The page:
• As provider satisfaction is becoming increasingly recognized as a critical outcome of its own, our findings highlight potential intervention targets.
Studies have demonstrated that physician satisfaction is associated with patient satisfaction, adherence to chronic disease management recommendations, and quality of care.1-5 However, physician burnout is a growing concern; the majority of physicians in the United States experience burnout symptoms, and between 2011 and 2014, the prevalence of burnout among physicians increased by 9% while remaining stable in other fields.6 Given the importance of physician satisfaction, some have suggested that the Triple Aim (representing patient experience, quality of care, and cost reduction) be expanded to the Quadruple Aim, which adds provider satisfaction as the fourth key tenet.7

A key source of physicians’ frustration is related to their relationships with payers. Challenges include administrative burden, documentation pressures, payment and delivery changes, and publicly reported quality metrics,6,8,9 and they represent central causes of physician burnout. It is therefore important to better understand the associations between physician satisfaction and characteristics of the health plan, provider, and practice.

Our existing knowledge of physician satisfaction with health plans is limited, mixed, and outdated. Studies from the 1990s that focused on managed care found contradictory results regarding the association between managed care and physician satisfaction.9-11 More recent studies note that increased administrative burden and productivity requirements are associated with reduced satisfaction, but limited evidence is focused on physician satisfaction with health plans specifically.6,8,9 Moreover, little is known about what provider and plan characteristics are associated with greater provider satisfaction with health plans. Considering the rapid evolution of new payment models and the emergence of vertically integrated health plans (ie, plans in which healthcare providers and payers are integrated), we need to refresh our understanding of key provider and payer relationships and their association with physician satisfaction. Accordingly, we sought to explore physician satisfaction with health plans and assess the physician and plan characteristics that are associated with greater satisfaction.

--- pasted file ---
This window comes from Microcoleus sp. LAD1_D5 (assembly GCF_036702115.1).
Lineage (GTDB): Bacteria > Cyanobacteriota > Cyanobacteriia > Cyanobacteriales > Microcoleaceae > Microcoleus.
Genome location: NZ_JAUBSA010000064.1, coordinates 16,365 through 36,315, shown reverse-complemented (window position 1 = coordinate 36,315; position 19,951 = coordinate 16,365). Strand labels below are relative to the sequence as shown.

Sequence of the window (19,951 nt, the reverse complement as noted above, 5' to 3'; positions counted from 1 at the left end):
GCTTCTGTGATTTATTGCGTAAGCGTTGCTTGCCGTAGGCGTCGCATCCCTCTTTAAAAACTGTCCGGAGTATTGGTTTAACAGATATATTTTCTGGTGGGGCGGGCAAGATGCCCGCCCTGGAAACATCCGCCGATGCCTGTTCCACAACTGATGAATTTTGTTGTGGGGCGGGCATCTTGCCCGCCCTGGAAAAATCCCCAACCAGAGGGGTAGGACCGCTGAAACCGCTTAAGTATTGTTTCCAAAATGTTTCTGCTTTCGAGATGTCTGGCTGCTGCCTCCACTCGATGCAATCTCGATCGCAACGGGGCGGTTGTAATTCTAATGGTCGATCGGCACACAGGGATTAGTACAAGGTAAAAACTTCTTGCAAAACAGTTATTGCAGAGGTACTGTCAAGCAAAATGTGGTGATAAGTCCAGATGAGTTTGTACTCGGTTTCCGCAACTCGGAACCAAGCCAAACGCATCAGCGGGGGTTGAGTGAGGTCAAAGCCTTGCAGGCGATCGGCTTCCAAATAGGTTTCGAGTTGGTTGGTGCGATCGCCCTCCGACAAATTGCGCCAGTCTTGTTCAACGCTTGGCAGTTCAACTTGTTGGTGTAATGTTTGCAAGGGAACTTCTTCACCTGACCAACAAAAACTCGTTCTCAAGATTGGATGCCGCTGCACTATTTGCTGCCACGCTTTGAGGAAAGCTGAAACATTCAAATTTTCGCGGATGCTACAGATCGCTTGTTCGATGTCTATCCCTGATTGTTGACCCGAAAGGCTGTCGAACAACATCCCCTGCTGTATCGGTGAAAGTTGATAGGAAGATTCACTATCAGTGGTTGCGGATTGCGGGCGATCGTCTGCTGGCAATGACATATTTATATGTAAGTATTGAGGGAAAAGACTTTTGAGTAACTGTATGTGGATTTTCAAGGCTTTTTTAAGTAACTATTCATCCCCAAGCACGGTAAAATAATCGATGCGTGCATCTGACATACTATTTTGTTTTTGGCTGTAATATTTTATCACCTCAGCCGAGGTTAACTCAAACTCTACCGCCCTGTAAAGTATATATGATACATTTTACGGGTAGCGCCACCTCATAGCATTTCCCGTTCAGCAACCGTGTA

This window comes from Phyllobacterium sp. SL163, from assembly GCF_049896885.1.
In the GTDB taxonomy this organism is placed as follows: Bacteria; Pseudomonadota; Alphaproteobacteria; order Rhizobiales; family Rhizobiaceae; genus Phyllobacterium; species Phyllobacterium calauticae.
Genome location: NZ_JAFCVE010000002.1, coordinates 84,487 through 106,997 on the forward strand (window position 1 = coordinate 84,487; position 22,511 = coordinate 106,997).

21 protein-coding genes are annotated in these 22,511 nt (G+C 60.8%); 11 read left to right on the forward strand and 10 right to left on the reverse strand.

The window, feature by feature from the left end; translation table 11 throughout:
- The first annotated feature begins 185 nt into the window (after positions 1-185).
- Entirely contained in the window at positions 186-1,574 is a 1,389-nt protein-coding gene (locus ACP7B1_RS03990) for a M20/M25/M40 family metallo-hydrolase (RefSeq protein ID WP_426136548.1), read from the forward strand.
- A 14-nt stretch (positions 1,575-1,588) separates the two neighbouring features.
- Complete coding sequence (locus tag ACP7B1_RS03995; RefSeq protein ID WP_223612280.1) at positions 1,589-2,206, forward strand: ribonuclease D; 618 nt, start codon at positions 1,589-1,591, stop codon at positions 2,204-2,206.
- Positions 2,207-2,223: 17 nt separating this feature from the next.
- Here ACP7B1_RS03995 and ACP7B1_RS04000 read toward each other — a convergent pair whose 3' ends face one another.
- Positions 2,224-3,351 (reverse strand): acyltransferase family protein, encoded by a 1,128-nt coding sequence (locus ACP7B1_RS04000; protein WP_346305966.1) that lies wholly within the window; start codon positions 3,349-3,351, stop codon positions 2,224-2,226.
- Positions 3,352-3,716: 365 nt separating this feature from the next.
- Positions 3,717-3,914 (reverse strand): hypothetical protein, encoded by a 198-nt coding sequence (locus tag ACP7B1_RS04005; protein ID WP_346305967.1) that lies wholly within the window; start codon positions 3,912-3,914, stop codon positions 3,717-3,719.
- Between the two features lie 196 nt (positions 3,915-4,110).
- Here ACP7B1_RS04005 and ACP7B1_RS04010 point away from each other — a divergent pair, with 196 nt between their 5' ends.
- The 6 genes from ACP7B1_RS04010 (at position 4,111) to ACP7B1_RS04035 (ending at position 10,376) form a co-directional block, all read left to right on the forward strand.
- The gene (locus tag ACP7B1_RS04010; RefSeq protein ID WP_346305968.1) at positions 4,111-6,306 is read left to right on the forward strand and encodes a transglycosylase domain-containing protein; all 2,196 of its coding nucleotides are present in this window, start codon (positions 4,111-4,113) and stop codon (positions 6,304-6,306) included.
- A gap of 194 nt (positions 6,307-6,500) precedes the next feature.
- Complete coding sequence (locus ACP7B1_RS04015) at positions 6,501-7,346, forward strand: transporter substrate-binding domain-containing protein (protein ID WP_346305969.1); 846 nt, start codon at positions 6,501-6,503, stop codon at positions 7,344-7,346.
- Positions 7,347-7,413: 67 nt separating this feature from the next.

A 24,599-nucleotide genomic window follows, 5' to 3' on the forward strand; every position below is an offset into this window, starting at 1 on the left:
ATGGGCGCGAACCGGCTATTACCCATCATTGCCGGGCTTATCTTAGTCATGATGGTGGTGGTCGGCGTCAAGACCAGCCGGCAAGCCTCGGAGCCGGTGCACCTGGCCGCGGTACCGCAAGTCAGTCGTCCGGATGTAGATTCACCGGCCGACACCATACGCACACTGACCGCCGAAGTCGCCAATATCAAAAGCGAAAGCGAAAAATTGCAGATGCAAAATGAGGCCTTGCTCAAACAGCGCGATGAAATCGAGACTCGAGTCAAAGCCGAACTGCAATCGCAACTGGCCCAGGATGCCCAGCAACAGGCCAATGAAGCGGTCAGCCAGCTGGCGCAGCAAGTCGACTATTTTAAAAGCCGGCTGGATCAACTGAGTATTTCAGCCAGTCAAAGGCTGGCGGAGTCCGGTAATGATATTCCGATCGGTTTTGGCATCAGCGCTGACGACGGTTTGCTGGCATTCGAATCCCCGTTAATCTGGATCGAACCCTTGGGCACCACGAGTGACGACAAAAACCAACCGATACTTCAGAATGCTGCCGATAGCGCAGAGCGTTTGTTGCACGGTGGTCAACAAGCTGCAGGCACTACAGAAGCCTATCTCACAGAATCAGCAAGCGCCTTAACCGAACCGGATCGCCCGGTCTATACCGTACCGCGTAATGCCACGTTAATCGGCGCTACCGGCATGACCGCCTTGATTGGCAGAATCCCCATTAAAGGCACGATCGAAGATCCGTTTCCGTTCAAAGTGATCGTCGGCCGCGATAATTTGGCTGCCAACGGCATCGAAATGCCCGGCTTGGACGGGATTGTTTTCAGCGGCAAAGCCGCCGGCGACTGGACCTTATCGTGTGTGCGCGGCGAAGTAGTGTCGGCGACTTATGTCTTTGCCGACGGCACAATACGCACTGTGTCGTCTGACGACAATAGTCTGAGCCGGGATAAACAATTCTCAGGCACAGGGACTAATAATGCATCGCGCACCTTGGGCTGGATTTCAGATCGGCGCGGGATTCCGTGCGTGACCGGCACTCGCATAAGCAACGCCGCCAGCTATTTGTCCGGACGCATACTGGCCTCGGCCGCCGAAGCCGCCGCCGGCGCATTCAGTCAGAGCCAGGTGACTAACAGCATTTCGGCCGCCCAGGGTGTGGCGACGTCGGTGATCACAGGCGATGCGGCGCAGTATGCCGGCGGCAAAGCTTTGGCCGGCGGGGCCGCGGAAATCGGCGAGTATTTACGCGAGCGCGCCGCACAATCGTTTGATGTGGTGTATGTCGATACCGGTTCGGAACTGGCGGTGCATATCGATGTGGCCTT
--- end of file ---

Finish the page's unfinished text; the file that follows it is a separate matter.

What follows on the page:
METHODS

In partnership with SPH Analytics, a provider of patient/member experience and population health solutions charged with measuring, analyzing, and interpreting patient and provider satisfaction for US health plans, we conducted a cross-sectional analysis of provider satisfaction surveys from 2016. As a requirement for National Committee for Quality Assurance (NCQA) accreditation, all health plans solicit feedback from their providers with the goal of improving care coordination and quality. Unlike patient satisfaction surveys, NCQA does not specify which questions are asked of providers about health plans. SPH Analytics therefore developed its Provider Satisfaction Benchmark Survey Tool to help health plans assess provider satisfaction. The tool is administered by SPH Analytics on behalf of health plans to providers, including physicians, nurses, office managers, and behavioral health clinicians. Our study used results from the 2016 SPH Analytics Provider Satisfaction Benchmark Survey Tool, which was completed by providers for 130 health plans, representing approximately 30% of health plans across the United States. Of the 130 health plans, 54 had customized surveys with customized questions/responses. Because responses to these questions could not be compared among health plans, we excluded plans with customized surveys from our analyses. We included only physician responses in this analysis (ie, we excluded office staff responses) to simplify result interpretation because our specific focus was the intersection between health plan practices and physician satisfaction, and as a group, physicians may have different responses compared with other provider types.